Plants for Wildlife

Plants for wildlife

There are so many benefits to attracting wildlife into your garden. Apart from saving the decline of our native species, garden wildlife also acts as a natural pest control, preventing the need to spray harmful chemicals all over your garden. If you grow fruit and vegetables, you’ll need the help of bees to pollinate many of your crops. Contrary to popular belief wildlife gardens needn’t be messy! Well-maintained hedges and shrubs are perfect for nesting birds and insects, and a flowing herbaceous border will attract all sorts of beneficial insects to your garden. You could even create a container garden for wildlife with some of the plants listed below! Planting a wildlife garden couldn’t be easier; read on for more ideas on how to make a wildlife garden.

Plants for Wildlife

Single-flowered varieties are best for bees

Plants for bees

The number of bees in the UK is declining at an alarming rate, yet there are few explanations. It’s suggested that the decline in native and wild flower rich grassland could be a cause. Bees play a key role in pollinating many crops and some 35 per cent of our diet depends on pollination of crops by bees! Bees are active between February and October and it is crucial they have enough food during this time to help them through the winter and early spring. You can help by creating a wildlife garden and choosing a selection of the plants for bees listed below. For more information on how you can help bees take a look at our ‘Save the Bees’ article.


Plants for Wildlife

Plants such as buddleja are ideal for attracing butterflies

Plants for butterflies

There are 58 species of butterfly native to the UK and many of these are under threat of extinction. Recent reports have shown, however, that recent conservation efforts have given some of our most threatened species a boost. You can do your bit to help the butterflies by planting nectar-rich flowers in your garden. Take a look at the list below for inspiration. For more information on helping butterflies take a look at our ‘Helping to conserve the UK’s butterflies’ page.


Plants for Wildlife

Teasel is a valuable source of nectar for bees and butterflies, as well as attracting many seed-eating birds.

Plants for birds

Birds are welcome visitors to the garden and will eat aphids, caterpillars and slugs for you! You can attract birds into your garden by installing a bird bath and by putting out extra food throughout the harsh winter months. You can also grow a wide range of plants for birds, which produce berries, seeds or nuts at the end of the season. Plants can also be used to provide shelter or nesting sites for birds, protecting them from cats and other predators.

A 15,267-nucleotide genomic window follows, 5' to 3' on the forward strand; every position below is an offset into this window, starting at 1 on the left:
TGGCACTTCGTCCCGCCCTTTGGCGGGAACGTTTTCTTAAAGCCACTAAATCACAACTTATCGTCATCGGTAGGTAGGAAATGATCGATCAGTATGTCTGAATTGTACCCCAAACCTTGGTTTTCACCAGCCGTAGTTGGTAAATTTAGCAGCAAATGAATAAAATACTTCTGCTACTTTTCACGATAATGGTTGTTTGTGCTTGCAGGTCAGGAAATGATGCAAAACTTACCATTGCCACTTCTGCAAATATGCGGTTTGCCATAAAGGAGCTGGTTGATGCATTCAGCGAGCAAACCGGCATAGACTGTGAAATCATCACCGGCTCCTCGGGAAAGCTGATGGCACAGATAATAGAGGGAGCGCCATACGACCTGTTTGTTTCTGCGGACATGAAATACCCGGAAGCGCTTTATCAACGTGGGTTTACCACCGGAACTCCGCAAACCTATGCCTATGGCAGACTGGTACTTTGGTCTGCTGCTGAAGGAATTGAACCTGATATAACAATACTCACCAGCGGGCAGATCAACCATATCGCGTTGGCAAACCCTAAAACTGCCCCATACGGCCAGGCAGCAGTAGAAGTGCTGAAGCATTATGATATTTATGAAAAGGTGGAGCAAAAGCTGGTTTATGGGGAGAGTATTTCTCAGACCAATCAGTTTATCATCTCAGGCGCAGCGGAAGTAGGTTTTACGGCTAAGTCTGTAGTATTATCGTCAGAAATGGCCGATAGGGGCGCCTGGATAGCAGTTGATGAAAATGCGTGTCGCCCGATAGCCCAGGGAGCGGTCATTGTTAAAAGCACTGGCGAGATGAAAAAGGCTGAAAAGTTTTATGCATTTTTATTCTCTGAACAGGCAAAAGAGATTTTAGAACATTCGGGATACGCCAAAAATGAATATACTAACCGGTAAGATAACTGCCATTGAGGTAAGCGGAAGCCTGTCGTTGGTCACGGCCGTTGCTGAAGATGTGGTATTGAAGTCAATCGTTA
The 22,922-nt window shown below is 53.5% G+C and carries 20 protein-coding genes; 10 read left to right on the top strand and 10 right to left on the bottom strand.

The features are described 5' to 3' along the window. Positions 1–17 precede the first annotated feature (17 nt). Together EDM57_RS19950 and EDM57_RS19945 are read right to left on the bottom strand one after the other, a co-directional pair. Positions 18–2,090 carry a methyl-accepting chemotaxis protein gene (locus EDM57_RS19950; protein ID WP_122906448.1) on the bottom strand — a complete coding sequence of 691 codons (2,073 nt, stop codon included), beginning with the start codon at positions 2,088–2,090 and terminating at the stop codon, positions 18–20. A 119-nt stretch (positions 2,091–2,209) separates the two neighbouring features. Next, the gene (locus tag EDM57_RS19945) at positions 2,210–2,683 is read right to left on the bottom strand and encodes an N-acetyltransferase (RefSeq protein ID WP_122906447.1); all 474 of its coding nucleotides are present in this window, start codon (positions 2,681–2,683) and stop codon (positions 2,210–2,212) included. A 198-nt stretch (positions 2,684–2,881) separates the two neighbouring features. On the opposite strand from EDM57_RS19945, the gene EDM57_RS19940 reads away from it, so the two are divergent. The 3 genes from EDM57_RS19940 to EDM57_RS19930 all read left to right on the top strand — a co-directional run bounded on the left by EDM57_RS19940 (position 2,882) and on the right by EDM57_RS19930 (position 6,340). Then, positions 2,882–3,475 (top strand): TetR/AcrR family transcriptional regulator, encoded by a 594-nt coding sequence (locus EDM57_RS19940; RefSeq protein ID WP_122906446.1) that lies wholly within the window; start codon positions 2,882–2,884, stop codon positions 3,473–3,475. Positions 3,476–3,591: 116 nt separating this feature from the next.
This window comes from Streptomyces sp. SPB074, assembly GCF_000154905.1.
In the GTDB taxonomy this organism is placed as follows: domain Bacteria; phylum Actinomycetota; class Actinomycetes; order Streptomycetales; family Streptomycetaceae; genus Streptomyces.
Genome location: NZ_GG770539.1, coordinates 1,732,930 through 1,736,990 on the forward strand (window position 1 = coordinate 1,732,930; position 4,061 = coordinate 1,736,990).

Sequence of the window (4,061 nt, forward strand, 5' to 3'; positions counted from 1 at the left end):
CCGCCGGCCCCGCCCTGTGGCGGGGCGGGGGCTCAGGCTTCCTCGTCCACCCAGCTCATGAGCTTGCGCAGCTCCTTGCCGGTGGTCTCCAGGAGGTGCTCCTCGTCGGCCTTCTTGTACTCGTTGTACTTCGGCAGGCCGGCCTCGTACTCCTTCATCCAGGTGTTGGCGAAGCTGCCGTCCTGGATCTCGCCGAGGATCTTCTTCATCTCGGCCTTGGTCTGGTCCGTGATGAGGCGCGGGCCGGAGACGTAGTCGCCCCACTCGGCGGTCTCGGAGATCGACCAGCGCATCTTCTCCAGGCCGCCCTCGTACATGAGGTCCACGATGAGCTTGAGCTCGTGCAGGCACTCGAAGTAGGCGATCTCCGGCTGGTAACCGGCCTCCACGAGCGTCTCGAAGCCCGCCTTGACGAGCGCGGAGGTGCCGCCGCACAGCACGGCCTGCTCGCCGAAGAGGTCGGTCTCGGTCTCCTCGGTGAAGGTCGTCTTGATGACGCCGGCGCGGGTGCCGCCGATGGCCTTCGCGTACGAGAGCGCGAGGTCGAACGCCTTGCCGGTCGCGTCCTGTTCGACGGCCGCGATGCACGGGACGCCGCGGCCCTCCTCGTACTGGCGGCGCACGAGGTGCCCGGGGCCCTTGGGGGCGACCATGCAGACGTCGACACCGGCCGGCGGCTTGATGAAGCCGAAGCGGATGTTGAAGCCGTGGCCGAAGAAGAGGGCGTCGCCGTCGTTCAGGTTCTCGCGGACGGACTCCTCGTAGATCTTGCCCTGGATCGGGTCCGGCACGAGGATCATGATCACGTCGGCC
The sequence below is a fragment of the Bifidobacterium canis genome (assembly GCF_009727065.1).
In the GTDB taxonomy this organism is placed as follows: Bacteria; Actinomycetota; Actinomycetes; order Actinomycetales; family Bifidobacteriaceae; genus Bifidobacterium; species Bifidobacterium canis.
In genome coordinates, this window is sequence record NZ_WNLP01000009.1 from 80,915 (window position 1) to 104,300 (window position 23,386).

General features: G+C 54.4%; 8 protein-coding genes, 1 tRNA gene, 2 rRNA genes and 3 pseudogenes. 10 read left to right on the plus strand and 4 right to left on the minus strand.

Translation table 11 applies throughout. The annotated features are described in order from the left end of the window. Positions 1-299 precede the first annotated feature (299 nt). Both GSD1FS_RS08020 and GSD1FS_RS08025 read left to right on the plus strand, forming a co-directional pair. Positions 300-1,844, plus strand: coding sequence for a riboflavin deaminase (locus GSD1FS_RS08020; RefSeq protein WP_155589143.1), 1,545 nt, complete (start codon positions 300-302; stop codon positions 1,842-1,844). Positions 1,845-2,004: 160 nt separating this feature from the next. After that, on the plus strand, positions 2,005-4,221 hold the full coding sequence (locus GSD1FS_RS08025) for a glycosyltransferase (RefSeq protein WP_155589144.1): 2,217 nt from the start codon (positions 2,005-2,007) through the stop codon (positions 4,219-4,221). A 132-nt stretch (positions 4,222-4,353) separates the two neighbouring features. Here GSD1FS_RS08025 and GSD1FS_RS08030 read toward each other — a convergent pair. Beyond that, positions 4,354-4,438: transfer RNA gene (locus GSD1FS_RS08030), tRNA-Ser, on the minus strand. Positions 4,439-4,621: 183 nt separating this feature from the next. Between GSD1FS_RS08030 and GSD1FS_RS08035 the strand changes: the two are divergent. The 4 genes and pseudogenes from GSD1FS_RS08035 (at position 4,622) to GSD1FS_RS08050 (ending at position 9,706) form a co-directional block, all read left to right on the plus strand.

For more simple ideas on how you can attract wildlife to your garden take a look at our article about wildlife gardening.


Top tips when planting for wildlife:

  • Choose single-flowered varieties of plants. Bees and butterflies can’t access double flowers for pollen and nectar.
  • Leave some of your culinary herbs to flower – they are a rich food source for bees and butterflies and will leave your garden buzzing on warm days!
  • Leave your autumn clear up until the spring. The dead remains of plants provide valuable shelter for over-wintering insects.
  • Try not to spray your plants with insecticides as these will kill beneficial insects too. Be patient and the pests will often be eaten naturally by ladybirds, lacewings, spiders, small mammals and birds.

Click here for a full list of plants to grow in your garden to create a haven for wildlife.

Rebecca Tute
Rebecca works in the Marketing department as part of the busy web team, focusing on updating the UK news and blog pages and Thompson & Morgan’s international website. Rebecca enjoys gardening and learning about flowers and growing vegetables with her young daughter.

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